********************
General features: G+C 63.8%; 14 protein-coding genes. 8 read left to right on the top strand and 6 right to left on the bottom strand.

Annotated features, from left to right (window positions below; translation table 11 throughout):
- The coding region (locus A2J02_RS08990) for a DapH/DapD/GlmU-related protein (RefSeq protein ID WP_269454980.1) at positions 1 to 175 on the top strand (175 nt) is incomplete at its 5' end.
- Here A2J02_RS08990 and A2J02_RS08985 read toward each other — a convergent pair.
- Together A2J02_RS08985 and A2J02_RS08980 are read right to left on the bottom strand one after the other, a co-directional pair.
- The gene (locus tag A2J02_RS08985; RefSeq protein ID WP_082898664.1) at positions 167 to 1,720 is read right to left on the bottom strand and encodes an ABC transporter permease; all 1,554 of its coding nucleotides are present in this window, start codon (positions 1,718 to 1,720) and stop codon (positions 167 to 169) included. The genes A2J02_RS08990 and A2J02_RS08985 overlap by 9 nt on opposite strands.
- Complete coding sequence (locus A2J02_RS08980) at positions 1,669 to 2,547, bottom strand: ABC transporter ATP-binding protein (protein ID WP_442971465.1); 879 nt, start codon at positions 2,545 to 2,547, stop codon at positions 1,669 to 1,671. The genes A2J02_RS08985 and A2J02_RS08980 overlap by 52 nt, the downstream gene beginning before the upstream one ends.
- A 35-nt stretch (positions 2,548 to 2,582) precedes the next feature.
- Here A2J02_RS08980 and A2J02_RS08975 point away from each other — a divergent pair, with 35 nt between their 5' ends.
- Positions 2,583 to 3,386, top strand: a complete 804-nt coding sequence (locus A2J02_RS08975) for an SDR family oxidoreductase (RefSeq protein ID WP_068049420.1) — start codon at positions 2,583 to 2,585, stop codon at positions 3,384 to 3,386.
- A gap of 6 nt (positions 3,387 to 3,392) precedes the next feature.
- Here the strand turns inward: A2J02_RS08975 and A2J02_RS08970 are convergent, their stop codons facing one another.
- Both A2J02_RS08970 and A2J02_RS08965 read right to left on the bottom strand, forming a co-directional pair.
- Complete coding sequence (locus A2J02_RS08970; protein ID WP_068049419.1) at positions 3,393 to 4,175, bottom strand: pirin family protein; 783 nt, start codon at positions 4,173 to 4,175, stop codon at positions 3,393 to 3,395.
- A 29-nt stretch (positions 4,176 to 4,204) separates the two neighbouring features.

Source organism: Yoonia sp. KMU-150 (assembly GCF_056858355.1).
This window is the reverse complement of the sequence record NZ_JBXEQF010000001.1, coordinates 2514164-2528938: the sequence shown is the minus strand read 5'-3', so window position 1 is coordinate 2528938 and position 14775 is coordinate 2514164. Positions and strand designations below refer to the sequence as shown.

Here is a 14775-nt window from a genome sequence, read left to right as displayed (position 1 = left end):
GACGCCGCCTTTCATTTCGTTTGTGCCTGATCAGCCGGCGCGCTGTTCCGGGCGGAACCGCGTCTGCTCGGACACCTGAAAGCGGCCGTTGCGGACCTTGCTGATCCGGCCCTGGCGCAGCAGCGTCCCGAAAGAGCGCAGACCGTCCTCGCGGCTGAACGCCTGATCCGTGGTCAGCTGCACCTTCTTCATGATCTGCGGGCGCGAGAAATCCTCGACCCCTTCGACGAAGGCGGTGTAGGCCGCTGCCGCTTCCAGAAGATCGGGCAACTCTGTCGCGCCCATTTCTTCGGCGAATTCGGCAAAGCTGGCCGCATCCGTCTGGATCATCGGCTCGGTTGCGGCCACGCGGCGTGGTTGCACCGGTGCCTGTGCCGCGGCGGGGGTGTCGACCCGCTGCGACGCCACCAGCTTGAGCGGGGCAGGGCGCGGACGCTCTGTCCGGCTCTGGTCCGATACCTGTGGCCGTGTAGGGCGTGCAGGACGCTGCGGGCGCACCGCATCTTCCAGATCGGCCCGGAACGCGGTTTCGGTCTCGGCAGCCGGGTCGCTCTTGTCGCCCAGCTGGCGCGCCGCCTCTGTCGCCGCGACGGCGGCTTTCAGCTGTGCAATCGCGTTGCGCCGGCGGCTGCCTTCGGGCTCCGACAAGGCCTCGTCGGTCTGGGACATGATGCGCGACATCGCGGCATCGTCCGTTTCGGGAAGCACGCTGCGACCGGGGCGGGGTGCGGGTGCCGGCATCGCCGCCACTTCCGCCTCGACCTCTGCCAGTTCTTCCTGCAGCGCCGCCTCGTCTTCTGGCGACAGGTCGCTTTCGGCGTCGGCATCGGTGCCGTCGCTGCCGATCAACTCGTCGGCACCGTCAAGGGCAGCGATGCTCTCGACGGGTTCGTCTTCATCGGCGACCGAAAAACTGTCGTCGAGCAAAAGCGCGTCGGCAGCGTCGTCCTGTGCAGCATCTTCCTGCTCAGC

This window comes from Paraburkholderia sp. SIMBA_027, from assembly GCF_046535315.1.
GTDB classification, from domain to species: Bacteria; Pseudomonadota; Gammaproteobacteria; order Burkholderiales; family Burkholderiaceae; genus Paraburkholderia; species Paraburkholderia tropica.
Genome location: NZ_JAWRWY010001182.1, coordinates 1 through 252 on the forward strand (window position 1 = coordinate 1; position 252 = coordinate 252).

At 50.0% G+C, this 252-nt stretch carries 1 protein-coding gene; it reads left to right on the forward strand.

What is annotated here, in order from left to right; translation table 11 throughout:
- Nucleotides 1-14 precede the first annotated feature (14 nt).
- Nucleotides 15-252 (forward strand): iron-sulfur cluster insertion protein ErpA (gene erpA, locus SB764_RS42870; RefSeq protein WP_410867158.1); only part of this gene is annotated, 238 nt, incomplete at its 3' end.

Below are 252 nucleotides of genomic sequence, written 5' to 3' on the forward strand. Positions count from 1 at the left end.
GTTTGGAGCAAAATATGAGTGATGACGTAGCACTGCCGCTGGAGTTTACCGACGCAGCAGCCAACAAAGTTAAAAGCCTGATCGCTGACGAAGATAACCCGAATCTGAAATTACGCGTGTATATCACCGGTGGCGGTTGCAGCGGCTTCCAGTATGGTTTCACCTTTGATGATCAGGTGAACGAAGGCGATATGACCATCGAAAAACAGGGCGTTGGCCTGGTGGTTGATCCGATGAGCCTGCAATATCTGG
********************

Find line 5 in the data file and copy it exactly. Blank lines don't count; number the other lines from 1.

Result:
- Together A2J02_RS08985 and A2J02_RS08980 are read right to left on the bottom strand one after the other, a co-directional pair.